Jefrey M. 

    1. Jefrey, thanks for the visit and for sharing your thoughts.  

      I do agree with you that we need to give our youngsters the tools to help them cope with this old confusing world of ours.  All the heart things — making art, performances, poetry, playing and appreciating the wonders in this place we inhabit  — keep us human and help us stay real, I think.

      Please do come again.

  7. I have never heard of the boys before or about their works. It seems to me that they have really restricted themselves to Delaware but I still think that if anyone is going to make a change then we should start from the little places because it is from there that we can take it up to bigger places. 

    I don’t know why Elbert decided to have that name though. It’s sounds weird. I’d like to read their books though.

    1. Thanks for the visit and for sharing your thoughts, Suz.  I do agree.  If we each shine up our own places, what a shiny world this would be!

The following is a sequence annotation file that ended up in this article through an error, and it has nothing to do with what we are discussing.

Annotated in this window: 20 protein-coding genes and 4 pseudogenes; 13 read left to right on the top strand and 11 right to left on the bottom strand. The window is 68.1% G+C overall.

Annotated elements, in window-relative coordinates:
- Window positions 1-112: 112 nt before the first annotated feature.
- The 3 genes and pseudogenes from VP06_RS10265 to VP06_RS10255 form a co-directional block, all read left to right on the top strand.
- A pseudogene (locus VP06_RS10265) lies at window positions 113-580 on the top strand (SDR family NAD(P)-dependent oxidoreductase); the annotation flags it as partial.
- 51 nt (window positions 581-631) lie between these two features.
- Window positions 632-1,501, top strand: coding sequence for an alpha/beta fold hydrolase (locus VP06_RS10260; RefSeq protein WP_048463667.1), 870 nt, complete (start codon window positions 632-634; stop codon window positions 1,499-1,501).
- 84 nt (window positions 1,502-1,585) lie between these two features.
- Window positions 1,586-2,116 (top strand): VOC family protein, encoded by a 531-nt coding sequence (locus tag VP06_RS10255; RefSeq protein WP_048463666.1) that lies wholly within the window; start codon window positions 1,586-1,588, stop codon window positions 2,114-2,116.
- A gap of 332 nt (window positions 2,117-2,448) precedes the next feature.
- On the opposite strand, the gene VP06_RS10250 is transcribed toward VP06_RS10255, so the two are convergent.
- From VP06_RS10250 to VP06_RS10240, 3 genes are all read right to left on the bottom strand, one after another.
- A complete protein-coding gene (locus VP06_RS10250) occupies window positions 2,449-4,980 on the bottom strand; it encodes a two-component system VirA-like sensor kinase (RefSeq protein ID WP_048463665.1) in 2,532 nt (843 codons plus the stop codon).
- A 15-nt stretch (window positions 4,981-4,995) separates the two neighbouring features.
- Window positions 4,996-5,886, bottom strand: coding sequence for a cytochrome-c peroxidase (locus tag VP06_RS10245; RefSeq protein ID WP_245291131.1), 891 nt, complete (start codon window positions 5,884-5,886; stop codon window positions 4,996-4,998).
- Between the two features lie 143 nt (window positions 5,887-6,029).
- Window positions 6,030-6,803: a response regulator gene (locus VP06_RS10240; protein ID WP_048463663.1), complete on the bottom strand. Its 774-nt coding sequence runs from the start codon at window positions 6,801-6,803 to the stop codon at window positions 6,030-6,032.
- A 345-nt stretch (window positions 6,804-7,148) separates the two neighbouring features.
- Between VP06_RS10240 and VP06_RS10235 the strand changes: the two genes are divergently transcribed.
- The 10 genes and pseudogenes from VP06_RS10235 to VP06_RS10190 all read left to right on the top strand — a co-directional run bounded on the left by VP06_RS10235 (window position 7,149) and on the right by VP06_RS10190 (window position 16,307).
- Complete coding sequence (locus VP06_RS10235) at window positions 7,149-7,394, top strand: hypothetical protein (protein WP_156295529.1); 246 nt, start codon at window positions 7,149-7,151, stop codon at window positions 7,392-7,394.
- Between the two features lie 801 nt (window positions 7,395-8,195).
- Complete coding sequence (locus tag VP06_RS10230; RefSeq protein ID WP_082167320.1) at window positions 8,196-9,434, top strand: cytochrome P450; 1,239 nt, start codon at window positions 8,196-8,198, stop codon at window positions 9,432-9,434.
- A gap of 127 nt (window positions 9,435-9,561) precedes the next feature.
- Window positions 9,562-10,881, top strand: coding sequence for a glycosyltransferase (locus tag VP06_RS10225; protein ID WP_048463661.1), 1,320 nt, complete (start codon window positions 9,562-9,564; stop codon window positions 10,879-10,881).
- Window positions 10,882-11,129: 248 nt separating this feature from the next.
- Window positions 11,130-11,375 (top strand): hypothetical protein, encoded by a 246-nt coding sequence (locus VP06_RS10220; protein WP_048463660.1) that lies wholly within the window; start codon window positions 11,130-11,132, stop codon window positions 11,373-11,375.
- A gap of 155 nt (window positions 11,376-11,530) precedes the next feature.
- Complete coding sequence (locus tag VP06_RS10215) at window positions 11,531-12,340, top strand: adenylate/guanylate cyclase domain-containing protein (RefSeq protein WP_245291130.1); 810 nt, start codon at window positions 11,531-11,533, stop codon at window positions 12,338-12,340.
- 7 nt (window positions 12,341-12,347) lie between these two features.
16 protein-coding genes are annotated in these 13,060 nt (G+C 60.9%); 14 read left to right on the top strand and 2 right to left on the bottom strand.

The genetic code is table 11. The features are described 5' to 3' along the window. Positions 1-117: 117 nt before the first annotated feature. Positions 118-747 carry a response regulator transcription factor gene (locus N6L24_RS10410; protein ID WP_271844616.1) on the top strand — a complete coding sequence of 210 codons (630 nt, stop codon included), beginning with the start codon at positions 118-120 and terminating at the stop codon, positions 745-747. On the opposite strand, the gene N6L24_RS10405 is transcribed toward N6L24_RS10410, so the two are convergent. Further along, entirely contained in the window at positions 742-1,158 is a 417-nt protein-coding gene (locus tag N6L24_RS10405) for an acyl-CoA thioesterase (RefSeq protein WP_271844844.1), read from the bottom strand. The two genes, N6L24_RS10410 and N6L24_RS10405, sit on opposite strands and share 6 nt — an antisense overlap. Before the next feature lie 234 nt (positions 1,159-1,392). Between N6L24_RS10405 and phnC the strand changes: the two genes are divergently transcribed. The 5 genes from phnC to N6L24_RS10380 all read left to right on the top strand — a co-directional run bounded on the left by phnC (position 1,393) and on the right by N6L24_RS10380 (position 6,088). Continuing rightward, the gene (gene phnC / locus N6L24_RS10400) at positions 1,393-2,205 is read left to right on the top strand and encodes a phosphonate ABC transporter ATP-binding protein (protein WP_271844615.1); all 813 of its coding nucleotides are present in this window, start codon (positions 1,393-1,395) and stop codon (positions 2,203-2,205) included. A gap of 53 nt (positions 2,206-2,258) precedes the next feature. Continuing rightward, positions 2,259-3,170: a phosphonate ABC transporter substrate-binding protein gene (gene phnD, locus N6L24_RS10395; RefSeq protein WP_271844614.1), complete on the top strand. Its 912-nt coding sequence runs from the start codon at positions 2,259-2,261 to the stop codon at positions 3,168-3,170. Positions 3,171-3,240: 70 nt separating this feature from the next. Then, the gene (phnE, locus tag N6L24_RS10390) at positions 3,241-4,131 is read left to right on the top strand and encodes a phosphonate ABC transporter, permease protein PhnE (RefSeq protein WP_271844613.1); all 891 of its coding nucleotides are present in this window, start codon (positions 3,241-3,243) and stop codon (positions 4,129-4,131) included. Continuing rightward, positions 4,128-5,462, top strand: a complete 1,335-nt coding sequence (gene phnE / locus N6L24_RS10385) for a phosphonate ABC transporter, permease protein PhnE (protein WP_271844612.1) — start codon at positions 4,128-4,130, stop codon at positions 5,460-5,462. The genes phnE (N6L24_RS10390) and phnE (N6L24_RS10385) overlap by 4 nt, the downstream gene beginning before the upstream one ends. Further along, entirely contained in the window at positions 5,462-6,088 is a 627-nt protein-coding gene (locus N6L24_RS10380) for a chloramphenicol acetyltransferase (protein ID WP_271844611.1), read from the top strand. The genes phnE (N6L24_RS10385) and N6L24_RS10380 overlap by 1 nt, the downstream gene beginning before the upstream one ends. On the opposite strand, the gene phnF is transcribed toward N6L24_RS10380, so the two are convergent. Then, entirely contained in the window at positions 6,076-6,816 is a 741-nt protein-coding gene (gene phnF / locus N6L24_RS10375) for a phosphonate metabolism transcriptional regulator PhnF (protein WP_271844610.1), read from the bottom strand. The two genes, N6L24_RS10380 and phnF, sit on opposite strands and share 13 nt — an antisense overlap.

Please do come again.

  8. This is the first time I heard about The Twin Poets.  It’s inspiring to see people be so selfless and kind, and who use the arts to change the lives of delinquents. 

    The twins are more than just a couple of artists, they have dedicated their careers to helping children in poverty-stricken neighbourhoods. These guys show us that we can do anything, even when it seems impossible!

    I am full of respect for these heroes for their bravery and persistence- they didn’t let anything stop them from helping those who are in need.

    1. I’m glad you enjoyed the Twin Poets’ story, Grace.  I do agree that they are most admirable.

      Please do come again.